2021 Ford Mustang
The Ford Mustang family has legendary and is populated by models with diverse personalities. This year, that is recalled by the revival of the Mach 1 moniker, first seen on the ‘Stang. The 2021 Mustang will still come as a coupe or a convertible, and its stable high-performance offerings will be as full as ever. It also owns a spot on our Editors’ Choice list. Whether it’s the turbocharged four-cylinder EcoBoost or the V-8-powered GT, every version of the original pony car can be armed with track weaponry to challenge its Chevy Camaro or Dodge Challenger counterparts. The Ford’s beautiful bodywork, vast personalization options, and practical interior also make it desirable to folks who care less about lap times and more about sporty everyday transportation. And that’s why the Mustang continues to be an icon: it offers something for everyone.
What’s New for 2021?
For 2021, Ford has announced that it is resurrecting Mach 1. The limited-edition model packs a 480-hp version of Ford’s 5.0-liter V-8 that pairs with a six-speed manual or a 10-speed automatic transmission. The new Mach 1’s heritage-inspired appearance includes a unique front end and black stripes on the hood and bodysides. The car also inherits aerodynamic elements, cooling upgrades, and other performance hardware from the Shelby GT350 and GT500. Those who want even wider 19-inch wheels with an exclusive design and aerodynamic pieces that further increase downforce can opt for the Mach 1’s Handling package—but it’s only available with the manual gearbox.
Engine, Transmission, and Performance
Don’t be fooled by its cylinder count—the standard turbocharged EcoBoost four-cylinder has enough punch to embarrass V-8 Mustangs of old. Likewise, the optional High-Performance package adds a more melodic and responsive EcoBoost engine derived from the defunct Ford Focus RS. The GT models are motivated by a 460-hp V-8 with an optional active exhaust that trumpets a thunderous roar. Both of these compelling engines pair with a standard six-speed manual transmission or a 10-speed automatic that makes the Mustang quicker than before. The V-8 version is also available with a transformative package (called Performance Pack Level 2) that adds track-ready equipment courtesy of the Shelby GT350. The optional EcoBoost Handling package also delivers racetrack readiness to the four-cylinder coupe. This latest Mustang generation brought with it a much-needed independent rear suspension, which replaced the archaic solid rear axle. The switch-up improves its handling and takes its ride quality to another level. Even with the less powerful engines, the Mustang’s modernized chassis delivers a comfortable and controlled driving experience. For added sportiness, there is an optional Performance package for EcoBoost and GT models. The electrically assisted steering is appropriately light in Comfort mode and nicely weighted in the other two. The Mustang’s brake pedal has a firm feel that we felt to be touchy in stop-and-go traffic, but it’s easier to apply smoothly at higher speeds.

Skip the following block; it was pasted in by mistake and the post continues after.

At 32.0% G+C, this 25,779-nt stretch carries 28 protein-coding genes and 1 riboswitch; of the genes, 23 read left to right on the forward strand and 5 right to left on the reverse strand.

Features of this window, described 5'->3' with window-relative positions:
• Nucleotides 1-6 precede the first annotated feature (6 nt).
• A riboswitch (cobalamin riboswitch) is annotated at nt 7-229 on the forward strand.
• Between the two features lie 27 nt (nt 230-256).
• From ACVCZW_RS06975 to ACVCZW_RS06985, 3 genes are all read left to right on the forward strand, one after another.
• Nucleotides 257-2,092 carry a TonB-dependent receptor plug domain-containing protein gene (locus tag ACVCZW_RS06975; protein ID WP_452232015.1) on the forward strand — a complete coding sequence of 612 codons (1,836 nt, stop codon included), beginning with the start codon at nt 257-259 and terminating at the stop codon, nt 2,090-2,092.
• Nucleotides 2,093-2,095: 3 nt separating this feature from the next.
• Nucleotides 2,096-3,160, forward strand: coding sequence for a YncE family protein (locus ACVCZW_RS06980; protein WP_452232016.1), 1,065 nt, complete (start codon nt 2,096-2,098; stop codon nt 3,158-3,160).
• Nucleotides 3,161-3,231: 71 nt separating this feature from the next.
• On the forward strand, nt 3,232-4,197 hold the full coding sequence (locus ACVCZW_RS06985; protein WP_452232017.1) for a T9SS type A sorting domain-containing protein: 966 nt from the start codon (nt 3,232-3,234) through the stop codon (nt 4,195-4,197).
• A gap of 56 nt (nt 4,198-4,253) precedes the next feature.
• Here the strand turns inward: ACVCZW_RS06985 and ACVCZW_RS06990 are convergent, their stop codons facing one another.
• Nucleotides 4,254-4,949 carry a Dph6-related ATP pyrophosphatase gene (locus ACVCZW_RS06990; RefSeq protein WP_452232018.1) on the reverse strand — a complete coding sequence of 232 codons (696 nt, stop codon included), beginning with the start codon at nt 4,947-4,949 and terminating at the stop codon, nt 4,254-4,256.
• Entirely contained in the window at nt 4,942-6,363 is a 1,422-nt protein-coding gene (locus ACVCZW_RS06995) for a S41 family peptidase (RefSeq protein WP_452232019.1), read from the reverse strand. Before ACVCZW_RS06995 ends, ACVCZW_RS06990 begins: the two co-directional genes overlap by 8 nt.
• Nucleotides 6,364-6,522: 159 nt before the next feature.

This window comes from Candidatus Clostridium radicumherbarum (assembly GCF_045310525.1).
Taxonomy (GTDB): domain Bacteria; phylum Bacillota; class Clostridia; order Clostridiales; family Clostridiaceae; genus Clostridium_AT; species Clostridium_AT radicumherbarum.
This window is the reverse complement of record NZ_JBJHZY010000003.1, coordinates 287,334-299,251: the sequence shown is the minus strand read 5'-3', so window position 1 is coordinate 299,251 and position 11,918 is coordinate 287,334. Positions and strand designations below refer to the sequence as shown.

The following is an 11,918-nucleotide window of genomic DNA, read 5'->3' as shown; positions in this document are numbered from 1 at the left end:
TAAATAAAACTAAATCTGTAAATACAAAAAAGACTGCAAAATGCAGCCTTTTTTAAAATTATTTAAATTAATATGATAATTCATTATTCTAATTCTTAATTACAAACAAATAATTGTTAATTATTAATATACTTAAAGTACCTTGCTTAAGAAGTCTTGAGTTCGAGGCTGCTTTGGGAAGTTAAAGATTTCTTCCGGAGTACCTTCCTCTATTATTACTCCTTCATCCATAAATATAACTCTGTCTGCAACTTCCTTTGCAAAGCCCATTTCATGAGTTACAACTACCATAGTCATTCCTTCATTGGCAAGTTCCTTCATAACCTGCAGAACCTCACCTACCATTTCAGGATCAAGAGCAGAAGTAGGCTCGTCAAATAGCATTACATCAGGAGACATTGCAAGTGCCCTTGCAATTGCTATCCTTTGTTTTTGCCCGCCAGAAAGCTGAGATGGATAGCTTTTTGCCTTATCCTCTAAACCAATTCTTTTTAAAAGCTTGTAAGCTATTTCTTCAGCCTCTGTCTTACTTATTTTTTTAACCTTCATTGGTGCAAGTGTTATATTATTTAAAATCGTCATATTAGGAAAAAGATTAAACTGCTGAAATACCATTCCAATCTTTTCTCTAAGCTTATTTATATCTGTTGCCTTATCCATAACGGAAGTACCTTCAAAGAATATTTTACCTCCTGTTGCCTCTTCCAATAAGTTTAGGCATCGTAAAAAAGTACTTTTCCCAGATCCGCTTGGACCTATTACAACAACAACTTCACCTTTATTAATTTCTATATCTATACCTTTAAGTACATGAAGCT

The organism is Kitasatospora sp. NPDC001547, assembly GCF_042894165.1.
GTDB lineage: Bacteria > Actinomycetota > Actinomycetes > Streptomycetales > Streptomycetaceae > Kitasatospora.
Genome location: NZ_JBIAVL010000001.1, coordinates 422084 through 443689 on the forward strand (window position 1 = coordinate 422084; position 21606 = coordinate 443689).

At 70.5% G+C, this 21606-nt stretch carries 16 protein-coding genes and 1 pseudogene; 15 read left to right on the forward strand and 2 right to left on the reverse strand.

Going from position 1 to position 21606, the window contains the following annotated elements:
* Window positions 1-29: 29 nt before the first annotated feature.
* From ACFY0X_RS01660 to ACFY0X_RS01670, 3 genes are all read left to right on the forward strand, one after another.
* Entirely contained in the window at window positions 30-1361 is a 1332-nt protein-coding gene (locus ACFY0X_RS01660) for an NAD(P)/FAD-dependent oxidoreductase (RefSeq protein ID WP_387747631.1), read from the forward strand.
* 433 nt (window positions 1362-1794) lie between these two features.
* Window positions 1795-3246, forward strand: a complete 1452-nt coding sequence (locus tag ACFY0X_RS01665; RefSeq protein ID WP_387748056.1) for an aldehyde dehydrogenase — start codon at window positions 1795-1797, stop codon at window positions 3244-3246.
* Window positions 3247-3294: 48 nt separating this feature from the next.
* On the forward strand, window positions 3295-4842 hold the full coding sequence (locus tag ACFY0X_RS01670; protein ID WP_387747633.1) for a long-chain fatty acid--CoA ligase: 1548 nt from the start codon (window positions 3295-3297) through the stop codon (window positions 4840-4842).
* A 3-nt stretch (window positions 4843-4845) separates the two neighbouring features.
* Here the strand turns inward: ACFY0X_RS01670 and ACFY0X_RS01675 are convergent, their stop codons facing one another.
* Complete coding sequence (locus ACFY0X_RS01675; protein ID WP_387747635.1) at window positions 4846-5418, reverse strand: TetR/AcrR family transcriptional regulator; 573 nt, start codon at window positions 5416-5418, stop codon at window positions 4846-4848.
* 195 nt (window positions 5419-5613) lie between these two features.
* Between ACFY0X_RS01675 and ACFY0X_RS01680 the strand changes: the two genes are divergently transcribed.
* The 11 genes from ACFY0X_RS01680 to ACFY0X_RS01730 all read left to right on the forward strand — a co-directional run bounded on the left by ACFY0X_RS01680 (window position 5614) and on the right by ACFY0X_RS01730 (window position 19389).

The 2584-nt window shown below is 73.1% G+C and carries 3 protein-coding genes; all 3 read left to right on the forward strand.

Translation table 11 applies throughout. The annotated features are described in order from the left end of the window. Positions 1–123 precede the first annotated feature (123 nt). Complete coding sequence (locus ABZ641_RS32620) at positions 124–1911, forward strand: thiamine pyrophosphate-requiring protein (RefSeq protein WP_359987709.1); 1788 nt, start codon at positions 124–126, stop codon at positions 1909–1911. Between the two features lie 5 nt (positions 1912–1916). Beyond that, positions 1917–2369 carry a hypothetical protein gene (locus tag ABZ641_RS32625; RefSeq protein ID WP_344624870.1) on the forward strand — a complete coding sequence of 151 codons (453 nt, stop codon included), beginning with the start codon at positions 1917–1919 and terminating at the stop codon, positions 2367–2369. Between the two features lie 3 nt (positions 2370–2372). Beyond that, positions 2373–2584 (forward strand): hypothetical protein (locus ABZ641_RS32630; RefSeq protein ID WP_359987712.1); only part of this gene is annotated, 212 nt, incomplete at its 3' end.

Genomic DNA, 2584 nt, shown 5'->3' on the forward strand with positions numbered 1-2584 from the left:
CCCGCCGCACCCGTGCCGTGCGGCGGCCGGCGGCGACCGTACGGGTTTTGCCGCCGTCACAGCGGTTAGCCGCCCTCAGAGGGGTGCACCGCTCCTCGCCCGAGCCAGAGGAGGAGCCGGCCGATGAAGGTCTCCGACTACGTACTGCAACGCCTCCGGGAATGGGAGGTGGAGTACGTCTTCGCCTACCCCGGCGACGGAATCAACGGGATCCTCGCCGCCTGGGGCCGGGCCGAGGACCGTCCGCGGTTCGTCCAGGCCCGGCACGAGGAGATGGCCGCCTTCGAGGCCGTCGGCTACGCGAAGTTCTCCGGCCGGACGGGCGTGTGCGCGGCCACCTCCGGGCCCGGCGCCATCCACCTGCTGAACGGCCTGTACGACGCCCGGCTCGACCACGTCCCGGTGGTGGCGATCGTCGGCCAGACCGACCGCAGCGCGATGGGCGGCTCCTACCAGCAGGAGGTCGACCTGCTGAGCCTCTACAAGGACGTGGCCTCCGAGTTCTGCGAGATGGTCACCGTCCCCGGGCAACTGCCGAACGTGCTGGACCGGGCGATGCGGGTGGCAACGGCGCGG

Interior, Comfort, and Cargo
The Mustang interior is better than ever, with an evolutionary design that harks back to Mustangs of old while managing to be fully functional and livable. While it’s available with premium features such as heated and cooled front seats, its mediocre plastics, and cramped Headless Horseman–only back seats are demerits. Stellar performance combined with impressive cargo space makes the Mustang a high-performance daily driver. In our testing, it held the second-most carry-ons suitcases and has the most interior storage space among rivals. The back seat stows by pulling a strap and folds easily by hand. Should you need to transport up to 12 carry-on bags, the Mustang can do so. The Ford wins with the biggest center console bin among competitors we tested.